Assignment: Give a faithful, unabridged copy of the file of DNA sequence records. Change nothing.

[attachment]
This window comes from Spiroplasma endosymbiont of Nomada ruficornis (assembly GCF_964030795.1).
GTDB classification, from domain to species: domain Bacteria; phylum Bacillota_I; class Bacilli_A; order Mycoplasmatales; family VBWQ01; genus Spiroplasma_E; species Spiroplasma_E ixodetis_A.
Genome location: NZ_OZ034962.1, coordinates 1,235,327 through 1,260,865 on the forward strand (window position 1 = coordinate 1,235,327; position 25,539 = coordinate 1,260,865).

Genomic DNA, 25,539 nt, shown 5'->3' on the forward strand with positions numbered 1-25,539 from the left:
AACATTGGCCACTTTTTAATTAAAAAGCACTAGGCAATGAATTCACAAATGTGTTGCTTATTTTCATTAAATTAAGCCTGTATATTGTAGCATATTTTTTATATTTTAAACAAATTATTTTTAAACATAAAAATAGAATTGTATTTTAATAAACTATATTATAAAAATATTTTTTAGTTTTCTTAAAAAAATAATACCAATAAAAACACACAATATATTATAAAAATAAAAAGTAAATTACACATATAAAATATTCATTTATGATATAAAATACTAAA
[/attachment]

This window comes from Spiroplasma endosymbiont of Nomada ruficornis (assembly GCF_964030795.1).
GTDB classification, from domain to species: domain Bacteria; phylum Bacillota_I; class Bacilli_A; order Mycoplasmatales; family VBWQ01; genus Spiroplasma_E; species Spiroplasma_E ixodetis_A.
Genome location: NZ_OZ034962.1, coordinates 1,235,327 through 1,260,865 on the forward strand (window position 1 = coordinate 1,235,327; position 25,539 = coordinate 1,260,865).

Genomic DNA, 25,539 nt, shown 5'->3' on the forward strand with positions numbered 1-25,539 from the left:
AACATTGGCCACTTTTTAATTAAAAAGCACTAGGCAATGAATTCACAAATGTGTTGCTTATTTTCATTAAATTAAGCCTGTATATTGTAGCATATTTTTTATATTTTAAACAAATTATTTTTAAACATAAAAATAGAATTGTATTTTAATAAACTATATTATAAAAATATTTTTTAGTTTTCTTAAAAAAATAATACCAATAAAAACACACAATATATTATAAAAATAAAAAGTAAATTACACATATAAAATATTCATTTATGATATAAAATACTAAA